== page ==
Name: The Bitter Twins (Winnowing Flame #2)
Author: Jen Williams
Number of Pages: 624 (Paperback)
Published: March 8th 2018 by Headline
The Ninth Rain has fallen, the Jure’lia have returned, and with Ebora a shadow of its former self, the old enemy are closer to conquering Sarn than ever.
Tormalin the Oathless and the Fell-Witch Noon have their hands full dealing with the first war-beasts to be born in Ebora for nearly three hundred years. But these are not the great mythological warriors of old; hatched too early and with no link to their past lives, the war-beasts have no memory of the many battles they have fought and won, and no concept of how they can possibly do it again. The key to uniting them, according to the scholar Vintage, may lie in a part of Sarn no one really believes exists, but finding it will mean a dangerous journey at a time of war…
Meanwhile, Hestillion is trapped on board the corpse moon, forced into a strange and uneasy alliance with the Jure’lia queen. Something terrifying is growing up there, in the heart of the Behemoth, and the people of Sarn will have no defence against these new monsters. – from Goodreads
How exciting to be back in the brilliantly imagined world of The Ninth Rain. Yep, you definitely need to read that book first to make sense of what’s going on in The Bitter Twins (and it’s a great tale anyway, not one you’d want to miss out on). The Bitter Twins picks up in the aftermath of several huge events that closed The Ninth Rain.
Being back in the company of old favourites is great and they’re all here – Noon, Tor, Vintage, Aldasair. And Hestillion. Oh Hestillion, what have you done, and what are you doing now?!?! I wouldn’t have called Hestillion a favourite as I picked up this book, and I’m not really sure that’s the right word now, but her storyline was so tense, and some of her choices so shocking that it made for great reading. So many of her choices left me wondering what could possibly happen next and if/how she could ever get out of the awful situation she finds herself in, or even if she would want to.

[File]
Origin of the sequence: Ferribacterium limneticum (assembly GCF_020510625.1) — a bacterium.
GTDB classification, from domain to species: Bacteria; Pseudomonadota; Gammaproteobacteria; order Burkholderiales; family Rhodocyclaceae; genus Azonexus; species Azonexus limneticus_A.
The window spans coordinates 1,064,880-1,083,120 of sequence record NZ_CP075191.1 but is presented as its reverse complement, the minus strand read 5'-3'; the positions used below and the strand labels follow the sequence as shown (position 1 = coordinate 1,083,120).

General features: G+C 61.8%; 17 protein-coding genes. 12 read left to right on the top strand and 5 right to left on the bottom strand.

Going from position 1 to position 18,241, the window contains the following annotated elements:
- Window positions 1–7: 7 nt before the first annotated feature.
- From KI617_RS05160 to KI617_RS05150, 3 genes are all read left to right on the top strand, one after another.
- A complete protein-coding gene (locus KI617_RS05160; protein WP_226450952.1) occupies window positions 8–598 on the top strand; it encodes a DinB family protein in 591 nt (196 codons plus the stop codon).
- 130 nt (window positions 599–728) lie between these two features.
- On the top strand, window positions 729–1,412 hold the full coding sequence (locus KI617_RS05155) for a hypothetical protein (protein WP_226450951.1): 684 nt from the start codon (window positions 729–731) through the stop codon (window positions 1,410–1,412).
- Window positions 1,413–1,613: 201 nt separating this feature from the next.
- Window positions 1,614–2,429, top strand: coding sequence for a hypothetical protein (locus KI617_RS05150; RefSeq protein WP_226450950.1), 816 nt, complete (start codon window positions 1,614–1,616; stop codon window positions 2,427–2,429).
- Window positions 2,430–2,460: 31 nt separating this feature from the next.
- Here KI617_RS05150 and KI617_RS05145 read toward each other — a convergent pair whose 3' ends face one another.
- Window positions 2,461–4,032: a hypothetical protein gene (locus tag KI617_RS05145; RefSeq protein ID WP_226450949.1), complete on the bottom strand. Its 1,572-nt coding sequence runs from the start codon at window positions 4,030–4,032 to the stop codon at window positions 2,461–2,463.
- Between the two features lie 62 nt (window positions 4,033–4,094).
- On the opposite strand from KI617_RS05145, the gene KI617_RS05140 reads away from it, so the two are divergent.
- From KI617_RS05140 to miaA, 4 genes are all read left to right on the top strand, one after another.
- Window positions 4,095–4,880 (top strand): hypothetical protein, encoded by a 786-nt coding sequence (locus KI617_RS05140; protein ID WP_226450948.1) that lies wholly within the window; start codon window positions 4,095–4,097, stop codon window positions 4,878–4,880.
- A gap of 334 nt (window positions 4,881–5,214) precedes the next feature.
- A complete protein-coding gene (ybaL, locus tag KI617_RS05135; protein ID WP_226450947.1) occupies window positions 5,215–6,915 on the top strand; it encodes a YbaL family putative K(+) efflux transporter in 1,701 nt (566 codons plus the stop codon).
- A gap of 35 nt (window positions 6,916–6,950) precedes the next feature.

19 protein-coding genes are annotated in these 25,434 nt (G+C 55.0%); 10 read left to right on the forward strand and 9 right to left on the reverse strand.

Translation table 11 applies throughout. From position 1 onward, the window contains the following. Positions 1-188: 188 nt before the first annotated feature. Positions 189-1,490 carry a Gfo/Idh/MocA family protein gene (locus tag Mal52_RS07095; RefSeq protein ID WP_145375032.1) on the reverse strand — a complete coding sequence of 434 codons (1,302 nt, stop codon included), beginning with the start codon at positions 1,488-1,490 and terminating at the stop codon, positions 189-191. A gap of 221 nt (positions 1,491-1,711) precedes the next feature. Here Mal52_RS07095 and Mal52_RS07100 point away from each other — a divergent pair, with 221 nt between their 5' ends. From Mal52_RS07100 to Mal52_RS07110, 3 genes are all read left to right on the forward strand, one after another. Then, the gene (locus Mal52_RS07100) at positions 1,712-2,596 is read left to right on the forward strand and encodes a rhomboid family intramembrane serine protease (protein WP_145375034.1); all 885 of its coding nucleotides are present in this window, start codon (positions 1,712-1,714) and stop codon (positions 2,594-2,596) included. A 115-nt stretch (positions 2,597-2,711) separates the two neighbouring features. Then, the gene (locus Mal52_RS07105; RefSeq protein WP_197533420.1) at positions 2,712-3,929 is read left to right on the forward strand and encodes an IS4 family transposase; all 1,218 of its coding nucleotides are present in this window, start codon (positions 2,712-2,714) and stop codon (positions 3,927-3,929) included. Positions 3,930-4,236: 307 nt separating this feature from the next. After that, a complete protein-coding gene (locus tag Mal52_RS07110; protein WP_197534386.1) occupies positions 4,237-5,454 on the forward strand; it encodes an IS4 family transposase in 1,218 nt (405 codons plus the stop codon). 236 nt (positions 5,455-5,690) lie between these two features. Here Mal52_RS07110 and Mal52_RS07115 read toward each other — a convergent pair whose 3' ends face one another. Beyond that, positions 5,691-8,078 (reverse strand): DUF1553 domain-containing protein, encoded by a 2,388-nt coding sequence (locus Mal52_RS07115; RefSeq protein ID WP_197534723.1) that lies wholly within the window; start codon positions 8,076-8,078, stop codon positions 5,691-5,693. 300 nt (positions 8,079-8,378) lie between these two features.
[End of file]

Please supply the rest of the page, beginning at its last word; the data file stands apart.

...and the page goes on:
There are some great new characters too, including Eri, a young Eboran boy with a tragic past, and two Eborans long forgotten, who kept me guessing for most of their narrative. I didn’t trust them from the early stages, but was that with good reason?
Others appear in the guise of allies, but can they really be trusted?
Nanthema plays a bigger part this time around too as she tries to adapt to a world that has experienced 20 years of change, all of which she missed out on. There was a certain sadness to her relationship with Vintage. For Eboran Nanthema 20 years is very little of a life, whereas for human Vintage it’s a massive change, and of course it changes the dynamic between them.
I love Vintage. She doesn’t have magic or super strength or a war-beast with which she has bonded (yet, but can you imagine how amazing that would be?!), yet she faces every situation, no matter how great the odds against her seem, with determination, intelligence and a positive attitude. She’s a scholar, but she’s also handy with a crossbow in the face of deception, betrayal and monsters.
I have to mention the war-beasts. I could read a whole book devoted to their antics. Not the fabled warriors of old, capable of fending off attack from the Jure’lia and saving Sarn, these beasts have no root-memories. They cannot recall their past exploits and triumphs, or their links to each other. They’re new, and trying to learn how to be what everyone has their hopes pinned on.
I loved all the different characteristics and personalities, from Kirune the big cat who teams up with Tor, to Helcate, the sweet little beast who befriends young Eri.
Vostok is a dragon, and the only one who does recall the great history of the war-beasts. She knows what they were, and knows what they must become if they’re to fight as they did in times gone by.
This book has it all…
Great settings, both old and new. I loved The Nest, the place the war-beasts of old had lived and I could have spent more time there as the new war-beasts tried to find something of their old selves within the walls.
There’s a mystery concealed within a tablet of amber which inspires a great, dangerous quest across the Barren Sea where shocking revelations await.
And as the Jure’lia ships become operational we see the inner workings of these enemies to Sarn and the way they operate. There are epic battles which mostly take place in the sky as the Jure’lia recover their ruined Behemoths and the war-beasts fly to take on this threat.
The Bitter Twins kept me riveted to the page. A book of over 600 pages would usually take me a long time to read, but I found myself reading 100+ pages at a time because I just couldn’t put this great big book down. You become so invested in these characters and their fates, and as they’re all off on different adventures for the most part it makes for compelling reading as you just have to know which viewpoint the next chapter follows and what happened to Tor/Vintage/Noon et al after the latest mini cliff-hanger.
The story builds to an epic battle of a conclusion and I am really looking forward to finding out how all this is going to end after so many twists and revelations, even though I will be sad to leave these characters behind once it’s over and I wonder if all my favourites will survive now that the war of the Ninth Rain is really getting started. Great read!